How long do electric car batteries last?

CAR EV news and stories

What you will find below are our recommendations on some of the best home EV chargers you can get.

Home EV charging in a nutshell:

Power (Watts) = Voltage (V) x Current (Amps)

The speed of a charging point depends on how much power output is has (watts). Domestic power supplies have 230-volt, single phase power. And a regular home plug generally has 13 amps of current. A home EV charger can have 16 or 32 amps, in which case the power output for the EV charger is as follows:

Single phase charging rates

For example, a Nissan Leaf with a 40kWh battery, using a 13A home plug, will charge at a rate of 3 kilowatts per hour. Forty divided by three is roughly thirteen, which means it’ll take roughly thirteen hours to fully charge the Nissan’s battery. Using a 32A charger, it drops to under six hours.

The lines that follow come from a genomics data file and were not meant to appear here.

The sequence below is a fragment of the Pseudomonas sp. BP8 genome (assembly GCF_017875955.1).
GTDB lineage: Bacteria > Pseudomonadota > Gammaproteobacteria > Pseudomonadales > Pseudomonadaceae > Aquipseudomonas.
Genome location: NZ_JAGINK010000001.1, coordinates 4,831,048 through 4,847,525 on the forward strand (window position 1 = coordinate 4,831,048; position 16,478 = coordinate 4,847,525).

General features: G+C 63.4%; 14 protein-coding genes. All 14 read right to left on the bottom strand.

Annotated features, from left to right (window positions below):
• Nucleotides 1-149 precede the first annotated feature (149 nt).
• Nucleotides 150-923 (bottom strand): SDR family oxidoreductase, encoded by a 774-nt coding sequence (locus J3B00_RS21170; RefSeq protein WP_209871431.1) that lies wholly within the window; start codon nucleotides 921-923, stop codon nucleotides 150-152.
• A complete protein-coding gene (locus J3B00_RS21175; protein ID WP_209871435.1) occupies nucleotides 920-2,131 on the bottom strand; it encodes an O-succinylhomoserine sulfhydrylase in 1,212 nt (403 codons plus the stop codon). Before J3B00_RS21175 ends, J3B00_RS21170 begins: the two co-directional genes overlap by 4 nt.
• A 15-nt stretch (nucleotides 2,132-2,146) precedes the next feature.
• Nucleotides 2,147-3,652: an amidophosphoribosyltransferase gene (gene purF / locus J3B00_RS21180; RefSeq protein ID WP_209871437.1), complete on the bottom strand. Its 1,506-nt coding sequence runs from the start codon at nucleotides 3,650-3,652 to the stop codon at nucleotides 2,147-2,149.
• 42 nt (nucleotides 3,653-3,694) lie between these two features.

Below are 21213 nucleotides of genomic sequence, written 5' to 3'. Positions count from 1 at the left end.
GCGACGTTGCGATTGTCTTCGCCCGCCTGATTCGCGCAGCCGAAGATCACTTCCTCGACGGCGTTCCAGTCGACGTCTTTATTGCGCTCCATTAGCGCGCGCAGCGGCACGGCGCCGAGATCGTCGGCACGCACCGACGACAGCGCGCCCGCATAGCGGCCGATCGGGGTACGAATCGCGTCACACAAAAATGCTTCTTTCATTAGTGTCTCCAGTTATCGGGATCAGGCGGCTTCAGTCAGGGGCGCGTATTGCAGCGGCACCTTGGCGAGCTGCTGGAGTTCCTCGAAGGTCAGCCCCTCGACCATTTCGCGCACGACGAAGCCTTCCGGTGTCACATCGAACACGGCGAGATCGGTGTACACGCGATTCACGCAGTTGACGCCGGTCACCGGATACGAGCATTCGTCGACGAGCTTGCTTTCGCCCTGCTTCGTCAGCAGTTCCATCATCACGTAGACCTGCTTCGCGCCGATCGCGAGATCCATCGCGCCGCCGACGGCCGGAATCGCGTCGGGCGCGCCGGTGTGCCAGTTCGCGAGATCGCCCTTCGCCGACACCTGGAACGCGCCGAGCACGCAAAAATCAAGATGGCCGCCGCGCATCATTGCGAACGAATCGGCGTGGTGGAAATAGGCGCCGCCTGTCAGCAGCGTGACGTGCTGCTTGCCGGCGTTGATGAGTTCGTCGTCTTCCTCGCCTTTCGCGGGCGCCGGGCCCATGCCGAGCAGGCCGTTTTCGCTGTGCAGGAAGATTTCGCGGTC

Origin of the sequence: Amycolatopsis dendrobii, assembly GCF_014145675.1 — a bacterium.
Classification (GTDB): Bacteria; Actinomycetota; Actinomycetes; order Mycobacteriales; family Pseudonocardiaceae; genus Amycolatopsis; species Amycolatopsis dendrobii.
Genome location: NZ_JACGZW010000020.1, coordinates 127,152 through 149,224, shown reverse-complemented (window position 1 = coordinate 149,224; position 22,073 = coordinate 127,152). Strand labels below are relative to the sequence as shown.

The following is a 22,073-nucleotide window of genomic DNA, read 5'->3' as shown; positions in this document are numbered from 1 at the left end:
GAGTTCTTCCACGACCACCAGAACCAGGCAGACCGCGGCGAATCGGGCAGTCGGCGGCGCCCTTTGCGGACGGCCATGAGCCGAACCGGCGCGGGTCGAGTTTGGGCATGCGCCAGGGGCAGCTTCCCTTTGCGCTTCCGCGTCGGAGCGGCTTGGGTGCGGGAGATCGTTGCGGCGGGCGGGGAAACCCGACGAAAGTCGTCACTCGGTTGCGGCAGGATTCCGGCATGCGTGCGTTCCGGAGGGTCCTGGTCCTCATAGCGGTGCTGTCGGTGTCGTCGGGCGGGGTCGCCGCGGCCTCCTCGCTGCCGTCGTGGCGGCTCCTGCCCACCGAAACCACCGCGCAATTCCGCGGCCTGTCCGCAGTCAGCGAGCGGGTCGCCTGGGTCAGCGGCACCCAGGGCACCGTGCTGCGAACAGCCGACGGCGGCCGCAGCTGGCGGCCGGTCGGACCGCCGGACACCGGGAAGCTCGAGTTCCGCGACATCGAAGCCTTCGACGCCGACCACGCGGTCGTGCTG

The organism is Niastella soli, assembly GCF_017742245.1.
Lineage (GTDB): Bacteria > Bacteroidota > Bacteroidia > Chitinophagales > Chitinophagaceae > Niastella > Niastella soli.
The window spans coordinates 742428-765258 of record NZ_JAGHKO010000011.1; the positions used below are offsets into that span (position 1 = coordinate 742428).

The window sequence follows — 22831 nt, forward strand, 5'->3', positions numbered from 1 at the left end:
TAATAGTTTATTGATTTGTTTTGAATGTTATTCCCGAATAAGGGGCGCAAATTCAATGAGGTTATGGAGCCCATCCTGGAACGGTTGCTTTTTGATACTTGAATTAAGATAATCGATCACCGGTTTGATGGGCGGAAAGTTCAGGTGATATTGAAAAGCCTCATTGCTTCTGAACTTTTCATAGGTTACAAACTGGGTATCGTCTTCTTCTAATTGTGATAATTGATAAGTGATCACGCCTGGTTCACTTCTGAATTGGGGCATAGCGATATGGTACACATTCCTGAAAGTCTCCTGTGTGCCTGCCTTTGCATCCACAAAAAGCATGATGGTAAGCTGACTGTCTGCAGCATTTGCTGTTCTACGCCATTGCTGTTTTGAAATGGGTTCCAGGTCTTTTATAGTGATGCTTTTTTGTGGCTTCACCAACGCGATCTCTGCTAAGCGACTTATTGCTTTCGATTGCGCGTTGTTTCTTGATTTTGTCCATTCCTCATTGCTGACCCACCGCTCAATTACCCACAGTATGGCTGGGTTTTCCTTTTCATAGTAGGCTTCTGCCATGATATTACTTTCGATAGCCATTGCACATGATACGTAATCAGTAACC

Our recommendation is to look at a professionally installed 32A single-phase setup. This will fully charge a Peugeot e-208 with a 50kWh battery in under seven hours, and Porsche Taycan with a 79.2kWh battery in under eleven hours. This is to fully charge these batteries, remember.

The best home EV chargers

QUBEV EV Charging Unit

Best value option
QUBEV EV Charging Unit
Amazon

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The QUBEV is a superb value option for those not wanting to spend hefty sums on home charging units. It comes with an amp selector, allowing you to choose the current (and therefore the charging rate) between 6, 13, 16, and 32A. The drawback with this unit is that it doesn't come with a built-in earthing rod and you would need to get one installed.